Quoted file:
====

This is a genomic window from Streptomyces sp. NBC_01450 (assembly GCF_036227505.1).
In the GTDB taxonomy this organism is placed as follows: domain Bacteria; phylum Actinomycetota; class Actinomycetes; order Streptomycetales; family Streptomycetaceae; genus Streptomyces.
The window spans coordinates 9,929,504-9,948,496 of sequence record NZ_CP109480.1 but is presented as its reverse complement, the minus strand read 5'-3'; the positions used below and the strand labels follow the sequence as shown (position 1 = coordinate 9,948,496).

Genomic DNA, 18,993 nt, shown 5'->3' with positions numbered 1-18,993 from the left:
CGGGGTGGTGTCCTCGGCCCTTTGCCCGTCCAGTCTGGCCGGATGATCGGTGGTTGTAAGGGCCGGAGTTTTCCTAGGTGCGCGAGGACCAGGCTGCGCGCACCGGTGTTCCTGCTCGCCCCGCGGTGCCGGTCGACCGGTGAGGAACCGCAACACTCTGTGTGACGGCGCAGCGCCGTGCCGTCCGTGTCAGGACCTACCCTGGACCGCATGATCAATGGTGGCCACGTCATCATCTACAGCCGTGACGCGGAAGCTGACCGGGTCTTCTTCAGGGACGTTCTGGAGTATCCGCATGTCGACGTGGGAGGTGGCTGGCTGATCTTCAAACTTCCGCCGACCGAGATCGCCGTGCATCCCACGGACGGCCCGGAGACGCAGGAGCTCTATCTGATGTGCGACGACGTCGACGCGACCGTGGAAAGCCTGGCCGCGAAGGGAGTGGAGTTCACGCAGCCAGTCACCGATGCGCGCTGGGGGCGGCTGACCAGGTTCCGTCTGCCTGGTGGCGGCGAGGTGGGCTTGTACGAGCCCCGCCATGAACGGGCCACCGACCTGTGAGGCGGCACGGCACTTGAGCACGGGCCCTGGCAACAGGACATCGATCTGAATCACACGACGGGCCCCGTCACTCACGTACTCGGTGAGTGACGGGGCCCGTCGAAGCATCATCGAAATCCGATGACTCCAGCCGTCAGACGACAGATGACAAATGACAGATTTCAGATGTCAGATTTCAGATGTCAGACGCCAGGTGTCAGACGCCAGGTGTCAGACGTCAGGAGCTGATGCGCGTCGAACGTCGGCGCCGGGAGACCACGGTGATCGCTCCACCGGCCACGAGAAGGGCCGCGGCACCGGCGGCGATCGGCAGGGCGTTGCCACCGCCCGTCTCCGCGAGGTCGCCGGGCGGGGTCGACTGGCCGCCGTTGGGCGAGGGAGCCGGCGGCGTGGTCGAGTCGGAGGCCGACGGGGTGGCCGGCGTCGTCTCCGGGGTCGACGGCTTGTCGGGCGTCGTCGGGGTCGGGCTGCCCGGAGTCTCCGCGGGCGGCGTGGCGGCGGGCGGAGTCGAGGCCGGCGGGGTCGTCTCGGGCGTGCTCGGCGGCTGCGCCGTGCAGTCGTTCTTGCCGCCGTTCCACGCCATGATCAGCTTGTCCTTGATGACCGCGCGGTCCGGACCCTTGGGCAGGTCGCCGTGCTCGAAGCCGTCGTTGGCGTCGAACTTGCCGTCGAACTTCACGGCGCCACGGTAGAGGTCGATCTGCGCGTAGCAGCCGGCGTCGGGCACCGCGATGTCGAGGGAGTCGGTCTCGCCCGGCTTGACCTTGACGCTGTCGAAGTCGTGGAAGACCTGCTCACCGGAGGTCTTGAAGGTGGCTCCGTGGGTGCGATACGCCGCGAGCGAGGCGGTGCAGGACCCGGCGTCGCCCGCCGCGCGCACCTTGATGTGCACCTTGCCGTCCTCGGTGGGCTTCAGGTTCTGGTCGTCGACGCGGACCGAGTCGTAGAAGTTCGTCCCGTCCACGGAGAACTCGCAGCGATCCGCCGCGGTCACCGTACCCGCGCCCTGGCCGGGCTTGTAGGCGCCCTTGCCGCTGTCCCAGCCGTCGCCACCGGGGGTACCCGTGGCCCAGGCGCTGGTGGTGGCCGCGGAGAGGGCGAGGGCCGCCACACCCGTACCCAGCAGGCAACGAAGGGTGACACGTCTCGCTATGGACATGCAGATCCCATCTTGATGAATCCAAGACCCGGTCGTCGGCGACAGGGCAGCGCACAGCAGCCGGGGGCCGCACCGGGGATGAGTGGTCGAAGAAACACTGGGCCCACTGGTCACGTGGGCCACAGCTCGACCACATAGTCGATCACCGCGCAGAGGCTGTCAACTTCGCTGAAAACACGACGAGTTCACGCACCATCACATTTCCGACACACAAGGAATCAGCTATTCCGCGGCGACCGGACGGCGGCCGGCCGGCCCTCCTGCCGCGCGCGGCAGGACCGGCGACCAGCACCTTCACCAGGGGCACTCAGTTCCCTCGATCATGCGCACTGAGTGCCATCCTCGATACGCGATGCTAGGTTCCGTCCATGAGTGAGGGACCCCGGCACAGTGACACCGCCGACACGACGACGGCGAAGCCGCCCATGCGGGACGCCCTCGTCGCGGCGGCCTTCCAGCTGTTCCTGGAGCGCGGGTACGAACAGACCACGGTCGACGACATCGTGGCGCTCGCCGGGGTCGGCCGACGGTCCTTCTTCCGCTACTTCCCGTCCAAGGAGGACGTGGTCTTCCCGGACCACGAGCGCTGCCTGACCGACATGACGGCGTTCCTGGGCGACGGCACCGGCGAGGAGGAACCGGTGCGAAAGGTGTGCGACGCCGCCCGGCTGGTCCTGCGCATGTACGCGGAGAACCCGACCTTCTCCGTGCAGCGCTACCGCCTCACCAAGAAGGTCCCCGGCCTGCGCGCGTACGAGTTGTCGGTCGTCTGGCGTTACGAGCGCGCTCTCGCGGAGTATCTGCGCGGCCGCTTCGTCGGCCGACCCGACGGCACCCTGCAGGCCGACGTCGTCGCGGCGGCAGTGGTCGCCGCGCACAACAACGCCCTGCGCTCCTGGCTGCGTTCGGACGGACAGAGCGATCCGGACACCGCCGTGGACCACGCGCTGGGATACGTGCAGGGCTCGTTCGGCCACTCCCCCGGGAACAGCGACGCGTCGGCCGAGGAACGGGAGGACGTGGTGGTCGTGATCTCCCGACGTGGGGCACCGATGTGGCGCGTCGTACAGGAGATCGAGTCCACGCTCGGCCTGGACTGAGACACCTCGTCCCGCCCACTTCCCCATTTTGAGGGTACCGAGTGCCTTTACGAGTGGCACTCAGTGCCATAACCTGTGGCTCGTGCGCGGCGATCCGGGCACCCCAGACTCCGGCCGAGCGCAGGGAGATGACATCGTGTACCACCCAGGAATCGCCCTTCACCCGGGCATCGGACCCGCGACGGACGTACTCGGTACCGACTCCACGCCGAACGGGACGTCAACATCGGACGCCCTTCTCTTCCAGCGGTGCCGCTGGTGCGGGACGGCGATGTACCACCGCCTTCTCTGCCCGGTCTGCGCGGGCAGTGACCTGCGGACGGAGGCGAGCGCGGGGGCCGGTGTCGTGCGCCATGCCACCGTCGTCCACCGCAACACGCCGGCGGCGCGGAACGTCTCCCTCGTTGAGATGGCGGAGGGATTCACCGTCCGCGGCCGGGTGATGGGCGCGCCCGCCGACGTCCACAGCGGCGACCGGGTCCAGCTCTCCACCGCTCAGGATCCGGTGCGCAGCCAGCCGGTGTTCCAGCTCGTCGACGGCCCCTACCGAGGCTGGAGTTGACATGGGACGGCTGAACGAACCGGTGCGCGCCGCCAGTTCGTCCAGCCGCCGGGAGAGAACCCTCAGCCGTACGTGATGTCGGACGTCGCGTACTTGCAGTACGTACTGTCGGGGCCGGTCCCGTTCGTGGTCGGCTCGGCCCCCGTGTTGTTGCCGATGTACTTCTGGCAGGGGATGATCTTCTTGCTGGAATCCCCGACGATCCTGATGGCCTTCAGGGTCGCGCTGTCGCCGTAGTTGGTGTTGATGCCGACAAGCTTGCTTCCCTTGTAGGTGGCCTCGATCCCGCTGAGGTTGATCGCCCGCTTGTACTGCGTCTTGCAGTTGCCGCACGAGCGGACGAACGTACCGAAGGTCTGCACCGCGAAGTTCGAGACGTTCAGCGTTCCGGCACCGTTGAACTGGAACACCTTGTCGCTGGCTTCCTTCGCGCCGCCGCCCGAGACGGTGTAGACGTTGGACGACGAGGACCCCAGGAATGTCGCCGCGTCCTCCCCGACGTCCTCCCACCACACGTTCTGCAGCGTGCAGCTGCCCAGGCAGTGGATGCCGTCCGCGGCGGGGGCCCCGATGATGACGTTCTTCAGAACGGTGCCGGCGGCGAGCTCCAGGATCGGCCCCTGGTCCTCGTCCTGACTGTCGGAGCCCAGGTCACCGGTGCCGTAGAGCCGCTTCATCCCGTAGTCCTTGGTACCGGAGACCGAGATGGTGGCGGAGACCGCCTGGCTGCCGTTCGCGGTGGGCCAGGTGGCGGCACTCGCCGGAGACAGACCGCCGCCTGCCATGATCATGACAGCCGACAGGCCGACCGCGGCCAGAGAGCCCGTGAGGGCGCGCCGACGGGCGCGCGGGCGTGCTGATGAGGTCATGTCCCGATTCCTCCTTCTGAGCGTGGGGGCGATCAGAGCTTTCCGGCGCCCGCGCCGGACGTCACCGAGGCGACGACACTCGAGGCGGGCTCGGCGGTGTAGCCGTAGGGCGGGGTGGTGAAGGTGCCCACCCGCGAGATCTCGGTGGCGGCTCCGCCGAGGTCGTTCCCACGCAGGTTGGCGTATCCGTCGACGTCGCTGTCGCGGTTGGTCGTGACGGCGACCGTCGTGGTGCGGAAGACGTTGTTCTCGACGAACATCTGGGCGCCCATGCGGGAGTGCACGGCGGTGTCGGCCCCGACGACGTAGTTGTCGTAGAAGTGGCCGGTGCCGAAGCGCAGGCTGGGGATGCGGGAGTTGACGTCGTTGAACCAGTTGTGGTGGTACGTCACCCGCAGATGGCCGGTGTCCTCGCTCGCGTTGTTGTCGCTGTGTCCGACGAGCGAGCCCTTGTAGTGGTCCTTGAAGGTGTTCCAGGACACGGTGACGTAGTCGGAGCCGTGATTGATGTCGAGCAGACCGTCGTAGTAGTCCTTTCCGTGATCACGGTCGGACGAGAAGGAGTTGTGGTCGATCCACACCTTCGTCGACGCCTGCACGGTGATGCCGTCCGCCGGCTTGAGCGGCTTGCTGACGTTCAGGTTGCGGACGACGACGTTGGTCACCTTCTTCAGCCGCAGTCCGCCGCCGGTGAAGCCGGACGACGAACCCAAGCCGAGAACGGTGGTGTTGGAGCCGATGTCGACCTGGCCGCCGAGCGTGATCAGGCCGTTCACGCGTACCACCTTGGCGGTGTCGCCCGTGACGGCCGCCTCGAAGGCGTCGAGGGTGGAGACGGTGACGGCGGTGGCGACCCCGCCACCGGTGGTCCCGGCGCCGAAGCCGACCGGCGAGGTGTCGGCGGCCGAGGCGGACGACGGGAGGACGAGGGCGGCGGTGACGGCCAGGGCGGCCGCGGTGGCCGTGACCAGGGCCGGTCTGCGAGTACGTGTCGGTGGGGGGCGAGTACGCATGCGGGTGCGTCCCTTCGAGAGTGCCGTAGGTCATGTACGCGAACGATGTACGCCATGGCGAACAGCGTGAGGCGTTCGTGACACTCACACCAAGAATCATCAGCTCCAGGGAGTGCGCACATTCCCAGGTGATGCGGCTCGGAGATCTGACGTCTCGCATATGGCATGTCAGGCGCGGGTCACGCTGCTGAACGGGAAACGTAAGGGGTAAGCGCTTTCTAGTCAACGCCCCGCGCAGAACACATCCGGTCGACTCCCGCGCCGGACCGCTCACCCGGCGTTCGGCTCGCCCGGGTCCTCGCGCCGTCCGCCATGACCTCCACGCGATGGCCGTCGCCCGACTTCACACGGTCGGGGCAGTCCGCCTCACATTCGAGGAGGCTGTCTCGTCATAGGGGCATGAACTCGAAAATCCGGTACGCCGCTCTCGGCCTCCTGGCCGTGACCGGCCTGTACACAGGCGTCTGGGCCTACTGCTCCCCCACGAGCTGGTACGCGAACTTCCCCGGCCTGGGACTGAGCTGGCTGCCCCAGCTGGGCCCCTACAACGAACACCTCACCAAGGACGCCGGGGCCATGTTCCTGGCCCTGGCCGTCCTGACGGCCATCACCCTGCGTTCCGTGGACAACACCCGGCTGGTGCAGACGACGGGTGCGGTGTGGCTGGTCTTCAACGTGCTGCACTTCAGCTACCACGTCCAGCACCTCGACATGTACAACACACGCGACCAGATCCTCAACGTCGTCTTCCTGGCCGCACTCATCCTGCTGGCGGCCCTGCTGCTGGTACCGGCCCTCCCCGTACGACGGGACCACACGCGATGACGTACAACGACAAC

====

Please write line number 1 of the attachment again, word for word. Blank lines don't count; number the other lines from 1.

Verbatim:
This is a genomic window from Streptomyces sp. NBC_01450 (assembly GCF_036227505.1).